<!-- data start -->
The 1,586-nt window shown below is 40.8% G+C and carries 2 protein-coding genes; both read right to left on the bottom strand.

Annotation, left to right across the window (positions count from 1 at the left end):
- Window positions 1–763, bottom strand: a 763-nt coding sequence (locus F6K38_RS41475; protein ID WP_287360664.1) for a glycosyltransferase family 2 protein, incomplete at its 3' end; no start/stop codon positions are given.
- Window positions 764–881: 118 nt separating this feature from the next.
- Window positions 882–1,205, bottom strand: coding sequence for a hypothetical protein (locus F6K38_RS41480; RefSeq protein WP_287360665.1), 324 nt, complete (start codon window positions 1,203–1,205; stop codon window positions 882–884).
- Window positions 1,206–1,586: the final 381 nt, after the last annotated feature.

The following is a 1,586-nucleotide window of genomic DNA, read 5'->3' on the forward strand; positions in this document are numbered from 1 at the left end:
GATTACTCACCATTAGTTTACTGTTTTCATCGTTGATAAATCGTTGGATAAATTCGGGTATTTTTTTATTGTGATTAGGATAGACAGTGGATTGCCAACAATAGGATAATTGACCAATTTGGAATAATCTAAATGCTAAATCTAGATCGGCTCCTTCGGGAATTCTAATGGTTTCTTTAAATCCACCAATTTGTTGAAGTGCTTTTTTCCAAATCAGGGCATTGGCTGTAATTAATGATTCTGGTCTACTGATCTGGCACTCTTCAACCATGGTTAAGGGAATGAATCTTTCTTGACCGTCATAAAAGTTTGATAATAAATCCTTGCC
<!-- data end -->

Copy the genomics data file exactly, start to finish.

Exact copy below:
The 1,586-nt window shown below is 40.8% G+C and carries 2 protein-coding genes; both read right to left on the bottom strand.

Annotation, left to right across the window (positions count from 1 at the left end):
- Window positions 1–763, bottom strand: a 763-nt coding sequence (locus F6K38_RS41475; protein ID WP_287360664.1) for a glycosyltransferase family 2 protein, incomplete at its 3' end; no start/stop codon positions are given.
- Window positions 764–881: 118 nt separating this feature from the next.
- Window positions 882–1,205, bottom strand: coding sequence for a hypothetical protein (locus F6K38_RS41480; RefSeq protein WP_287360665.1), 324 nt, complete (start codon window positions 1,203–1,205; stop codon window positions 882–884).
- Window positions 1,206–1,586: the final 381 nt, after the last annotated feature.

The following is a 1,586-nucleotide window of genomic DNA, read 5'->3' on the forward strand; positions in this document are numbered from 1 at the left end:
GATTACTCACCATTAGTTTACTGTTTTCATCGTTGATAAATCGTTGGATAAATTCGGGTATTTTTTTATTGTGATTAGGATAGACAGTGGATTGCCAACAATAGGATAATTGACCAATTTGGAATAATCTAAATGCTAAATCTAGATCGGCTCCTTCGGGAATTCTAATGGTTTCTTTAAATCCACCAATTTGTTGAAGTGCTTTTTTCCAAATCAGGGCATTGGCTGTAATTAATGATTCTGGTCTACTGATCTGGCACTCTTCAACCATGGTTAAGGGAATGAATCTTTCTTGACCGTCATAAAAGTTTGATAATAAATCCTTGCC